Inventors Killed By Their Own Inventions | 2018-04-12 |


Inventors Killed By Their Own Inventions

Magazine Desk     12 April, 2018 12:00 AM printer

Inventors Killed 
By Their Own Inventions

Since the beginning of human consciousness, we have been inventing things all the way. All the things came into existence because of their necessity. Unsurprisingly, it is the inventor who is often the early tester of those inventions. And some of those inventions pose deadly risks. There’s something ingrained in humans that cause us to take dangerous risks and try things that might change the world. Over the course of civilization, thousands of inventions succeeded beyond their creator’s wildest dream. But some were epic fails. These people made contributions to the humankind, but they would have never thought that their own creation would be held accountable for their last breath. Death is inevitable for us, but it is sad that these inventors died because of their own inventions. Here is a short list of brilliant engineers and scientists who became victims to their own ideas.


Marie Curie

Popularly known as Madame Curie, she was first of the four scientists who got Nobel Prize twice. For her work, she was awarded the Nobel Prizes in Physics and Chemistry. She remains the only person to win a Nobel Prize in two different sciences. The renowned physicist and chemist of Polish origin had exposure to ionizing radiations for a prolonged time as her experiments involved materials like radium which exhibits radioactive properties. Back then, the harmful effects of the radioactive emissions were not known. Curie was diagnosed with aplastic anemia which was the cause of her death. Even her personal possessions were exposed to the radiations as she carried radium in her pockets and kept in her drawer. She died of leukemia in 1934.


Otto Lilienthal

The man who inspired the Wright Brothers — Otto Lilienthal — was the first person to take safe and replicable gliding flights. Before Lilienthal's successes, flying was considered to be an impossibility reserved for dreamers and fools. He was the first person to make repeated successful gliding flights. On August 10, 1896, Lilienthal experimented with “shifting weight” in a glider at fifty feet. It lost lift, stalled, and he augered into the ground, breaking his neck and spine. He died the next day. While he was lying in the hospital, his last words were "Opfer müssen gebracht werden!", meaning, “Small sacrifices must be made!”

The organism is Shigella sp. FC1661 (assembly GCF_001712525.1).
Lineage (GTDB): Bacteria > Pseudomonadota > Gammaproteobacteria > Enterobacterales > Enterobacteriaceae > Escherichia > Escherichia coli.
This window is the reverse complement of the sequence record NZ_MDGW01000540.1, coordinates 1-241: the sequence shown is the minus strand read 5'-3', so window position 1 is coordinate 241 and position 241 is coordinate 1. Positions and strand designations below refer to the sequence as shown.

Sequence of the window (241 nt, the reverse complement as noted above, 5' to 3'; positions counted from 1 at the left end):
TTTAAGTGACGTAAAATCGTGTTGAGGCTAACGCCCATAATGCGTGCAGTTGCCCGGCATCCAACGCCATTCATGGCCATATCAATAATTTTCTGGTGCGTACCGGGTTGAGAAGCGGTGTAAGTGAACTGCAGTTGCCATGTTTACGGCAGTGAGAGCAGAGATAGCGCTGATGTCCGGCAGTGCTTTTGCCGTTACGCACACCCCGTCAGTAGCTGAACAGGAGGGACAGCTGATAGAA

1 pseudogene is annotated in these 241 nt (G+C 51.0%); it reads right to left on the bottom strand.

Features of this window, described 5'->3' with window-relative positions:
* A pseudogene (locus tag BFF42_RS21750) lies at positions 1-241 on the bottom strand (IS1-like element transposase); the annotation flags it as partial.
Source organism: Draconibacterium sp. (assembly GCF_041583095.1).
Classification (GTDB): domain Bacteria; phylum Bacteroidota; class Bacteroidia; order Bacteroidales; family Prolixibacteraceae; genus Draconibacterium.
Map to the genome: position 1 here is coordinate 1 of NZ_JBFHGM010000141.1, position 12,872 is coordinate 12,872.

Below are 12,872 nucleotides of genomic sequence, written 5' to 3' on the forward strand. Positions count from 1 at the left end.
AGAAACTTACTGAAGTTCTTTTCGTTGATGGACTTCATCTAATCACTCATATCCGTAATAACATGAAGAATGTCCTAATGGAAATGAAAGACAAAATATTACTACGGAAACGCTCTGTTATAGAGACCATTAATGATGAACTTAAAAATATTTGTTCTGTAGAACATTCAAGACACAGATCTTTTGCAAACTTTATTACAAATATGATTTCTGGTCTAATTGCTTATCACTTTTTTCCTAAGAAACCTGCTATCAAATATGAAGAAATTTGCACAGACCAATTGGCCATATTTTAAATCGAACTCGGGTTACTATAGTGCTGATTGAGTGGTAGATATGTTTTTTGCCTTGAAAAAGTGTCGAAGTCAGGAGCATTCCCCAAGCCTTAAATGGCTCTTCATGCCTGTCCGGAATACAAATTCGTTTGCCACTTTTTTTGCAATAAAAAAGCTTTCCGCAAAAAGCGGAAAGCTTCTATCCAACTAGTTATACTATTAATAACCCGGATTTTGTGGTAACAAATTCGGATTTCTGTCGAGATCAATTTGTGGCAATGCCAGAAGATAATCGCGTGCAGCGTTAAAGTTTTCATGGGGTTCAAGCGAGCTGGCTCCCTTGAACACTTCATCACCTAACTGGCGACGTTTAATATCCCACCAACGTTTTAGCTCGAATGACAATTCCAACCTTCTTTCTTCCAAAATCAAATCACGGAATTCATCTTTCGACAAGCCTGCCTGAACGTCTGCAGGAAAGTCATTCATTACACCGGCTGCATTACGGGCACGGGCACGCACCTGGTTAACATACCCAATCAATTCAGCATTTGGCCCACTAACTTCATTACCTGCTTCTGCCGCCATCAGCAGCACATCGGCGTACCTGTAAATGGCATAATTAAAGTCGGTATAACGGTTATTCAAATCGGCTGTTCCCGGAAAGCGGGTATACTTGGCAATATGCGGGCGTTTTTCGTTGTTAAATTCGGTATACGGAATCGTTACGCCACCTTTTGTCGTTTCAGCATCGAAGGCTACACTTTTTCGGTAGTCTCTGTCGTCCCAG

William Bullock

William Bullock was an American inventor whose 1863 invention of the rotary printing press helped revolutionize the printing industry due to its great speed and efficiency. In a bizarre accident, Bullock was killed by his own invention. On April 3, 1867 he was making adjustments to one of his new presses that was being installed for the Philadelphia Public Ledger newspaper. Bullock tried to kick a driving belt onto a pulley. His leg was crushed when it became caught in the machine. After a few days, he developed gangrene. On April 12, 1867, Bullock died during an operation to amputate the leg. He is buried in Union Dale Cemetery on Pittsburgh’s North Side.


Alexander Bogdanov

Alexander Bogdanov was a Russian physician, writer, politician, and a part-time inventor. He was jailed in the 1917 Bolshevik Revolution for his opposition to Vladimir Lenin. He somehow talked his way out of death row and back into medicine where he became obsessed with blood. He invented an original philosophy called “tectology,” now regarded as a forerunner of systems theory. Continuing with his research on blood, Bogdanov founded the ‘Institute For Haematology’ and was convinced that blood transfusion was the ultimate medicine to human ailments. To back up his beliefs, he used himself as a crash-test dummy and transfused blood from a patient suffering malaria and tuberculosis into his own system. He died two days later on April 07, 1928, but the patient slowly got better.


Horace Lawson Hunley

Horace Lawson Hunley invented the submarine. He developed early hand-powered submarines, the most famous of which was posthumously named for him, H. L. Hunley. His first prototype trapped seven sailors underwater and killed them all. Hunley went back to the drawing board and came up with a new and improved sub, aptly named the H.L. Hunley, which he skippered himself. On October 15, 1863, Hunley was testing the Hunley off the coast of Charleston, South Carolina, when it failed to surface and again killed the crew — including Hunley himself.


Max Valier

Valier was one of the earliest humans to foresee potential in the rockets. He founded the German Verein für Raumschiffahrt (Spaceflight Society) which people could regard as an initial motivation to 20th-century space trips like the Apollo Moon Mission which is believed to be faked by NASA. Valier created rocket-powered cars between 1928 and 1929 with Fritz von Opel. The spaceflight society focused on the idea of liquid-fuelled rocket vehicles. Valier also tested one liquid propulsion-based rocket car. In 1930, Valier died at the age of 35 when there was an explosion in his experimental setup. Without any safety measure, he was sitting in front of a combustion chamber testing a combination of kerosene mixed water with oxygen. After two successful trials, his adrenaline rush motivated him to go for a third, and literally, the last trial.